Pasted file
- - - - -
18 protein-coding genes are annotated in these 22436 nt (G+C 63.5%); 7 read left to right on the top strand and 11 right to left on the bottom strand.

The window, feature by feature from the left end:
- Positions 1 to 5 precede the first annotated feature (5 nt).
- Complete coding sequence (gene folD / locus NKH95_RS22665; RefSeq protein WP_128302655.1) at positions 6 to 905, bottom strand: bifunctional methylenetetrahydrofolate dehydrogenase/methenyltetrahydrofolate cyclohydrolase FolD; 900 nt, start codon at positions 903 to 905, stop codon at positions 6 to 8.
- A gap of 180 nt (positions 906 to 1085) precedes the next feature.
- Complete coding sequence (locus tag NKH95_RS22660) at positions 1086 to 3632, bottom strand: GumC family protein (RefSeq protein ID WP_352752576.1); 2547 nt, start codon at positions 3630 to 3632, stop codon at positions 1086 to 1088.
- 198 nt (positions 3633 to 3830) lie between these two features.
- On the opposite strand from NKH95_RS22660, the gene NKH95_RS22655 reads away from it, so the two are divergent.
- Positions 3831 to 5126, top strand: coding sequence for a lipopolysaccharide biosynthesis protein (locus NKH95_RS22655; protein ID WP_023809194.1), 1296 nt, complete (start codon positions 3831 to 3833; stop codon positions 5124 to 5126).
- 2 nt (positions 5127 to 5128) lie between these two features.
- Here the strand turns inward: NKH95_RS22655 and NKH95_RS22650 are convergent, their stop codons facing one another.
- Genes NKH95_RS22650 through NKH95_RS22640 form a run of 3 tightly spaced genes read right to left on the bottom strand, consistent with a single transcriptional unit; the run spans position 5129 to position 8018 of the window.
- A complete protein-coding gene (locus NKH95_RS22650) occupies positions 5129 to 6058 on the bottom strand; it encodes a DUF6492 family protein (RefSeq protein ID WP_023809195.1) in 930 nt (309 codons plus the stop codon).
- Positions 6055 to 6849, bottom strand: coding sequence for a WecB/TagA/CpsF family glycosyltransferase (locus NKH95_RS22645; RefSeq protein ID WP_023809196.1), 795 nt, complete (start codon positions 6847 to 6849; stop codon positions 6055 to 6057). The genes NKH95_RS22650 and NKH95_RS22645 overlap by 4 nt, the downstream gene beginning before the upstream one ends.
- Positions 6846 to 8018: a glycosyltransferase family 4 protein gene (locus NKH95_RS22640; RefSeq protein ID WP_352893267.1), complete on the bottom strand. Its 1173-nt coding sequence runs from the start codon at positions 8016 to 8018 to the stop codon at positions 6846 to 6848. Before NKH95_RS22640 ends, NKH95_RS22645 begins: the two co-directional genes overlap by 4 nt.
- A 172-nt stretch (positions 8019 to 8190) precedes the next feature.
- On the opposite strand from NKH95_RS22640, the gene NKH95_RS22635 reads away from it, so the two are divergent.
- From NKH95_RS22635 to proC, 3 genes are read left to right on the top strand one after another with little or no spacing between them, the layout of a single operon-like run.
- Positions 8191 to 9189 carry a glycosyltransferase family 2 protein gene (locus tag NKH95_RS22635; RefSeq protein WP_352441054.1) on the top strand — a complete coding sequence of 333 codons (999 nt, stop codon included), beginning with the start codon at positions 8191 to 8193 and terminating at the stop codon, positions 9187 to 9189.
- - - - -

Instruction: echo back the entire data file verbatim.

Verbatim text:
18 protein-coding genes are annotated in these 22436 nt (G+C 63.5%); 7 read left to right on the top strand and 11 right to left on the bottom strand.

The window, feature by feature from the left end:
- Positions 1 to 5 precede the first annotated feature (5 nt).
- Complete coding sequence (gene folD / locus NKH95_RS22665; RefSeq protein WP_128302655.1) at positions 6 to 905, bottom strand: bifunctional methylenetetrahydrofolate dehydrogenase/methenyltetrahydrofolate cyclohydrolase FolD; 900 nt, start codon at positions 903 to 905, stop codon at positions 6 to 8.
- A gap of 180 nt (positions 906 to 1085) precedes the next feature.
- Complete coding sequence (locus tag NKH95_RS22660) at positions 1086 to 3632, bottom strand: GumC family protein (RefSeq protein ID WP_352752576.1); 2547 nt, start codon at positions 3630 to 3632, stop codon at positions 1086 to 1088.
- 198 nt (positions 3633 to 3830) lie between these two features.
- On the opposite strand from NKH95_RS22660, the gene NKH95_RS22655 reads away from it, so the two are divergent.
- Positions 3831 to 5126, top strand: coding sequence for a lipopolysaccharide biosynthesis protein (locus NKH95_RS22655; protein ID WP_023809194.1), 1296 nt, complete (start codon positions 3831 to 3833; stop codon positions 5124 to 5126).
- 2 nt (positions 5127 to 5128) lie between these two features.
- Here the strand turns inward: NKH95_RS22655 and NKH95_RS22650 are convergent, their stop codons facing one another.
- Genes NKH95_RS22650 through NKH95_RS22640 form a run of 3 tightly spaced genes read right to left on the bottom strand, consistent with a single transcriptional unit; the run spans position 5129 to position 8018 of the window.
- A complete protein-coding gene (locus NKH95_RS22650) occupies positions 5129 to 6058 on the bottom strand; it encodes a DUF6492 family protein (RefSeq protein ID WP_023809195.1) in 930 nt (309 codons plus the stop codon).
- Positions 6055 to 6849, bottom strand: coding sequence for a WecB/TagA/CpsF family glycosyltransferase (locus NKH95_RS22645; RefSeq protein ID WP_023809196.1), 795 nt, complete (start codon positions 6847 to 6849; stop codon positions 6055 to 6057). The genes NKH95_RS22650 and NKH95_RS22645 overlap by 4 nt, the downstream gene beginning before the upstream one ends.
- Positions 6846 to 8018: a glycosyltransferase family 4 protein gene (locus NKH95_RS22640; RefSeq protein ID WP_352893267.1), complete on the bottom strand. Its 1173-nt coding sequence runs from the start codon at positions 8016 to 8018 to the stop codon at positions 6846 to 6848. Before NKH95_RS22640 ends, NKH95_RS22645 begins: the two co-directional genes overlap by 4 nt.
- A 172-nt stretch (positions 8019 to 8190) precedes the next feature.
- On the opposite strand from NKH95_RS22640, the gene NKH95_RS22635 reads away from it, so the two are divergent.
- From NKH95_RS22635 to proC, 3 genes are read left to right on the top strand one after another with little or no spacing between them, the layout of a single operon-like run.
- Positions 8191 to 9189 carry a glycosyltransferase family 2 protein gene (locus tag NKH95_RS22635; RefSeq protein WP_352441054.1) on the top strand — a complete coding sequence of 333 codons (999 nt, stop codon included), beginning with the start codon at positions 8191 to 8193 and terminating at the stop codon, positions 9187 to 9189.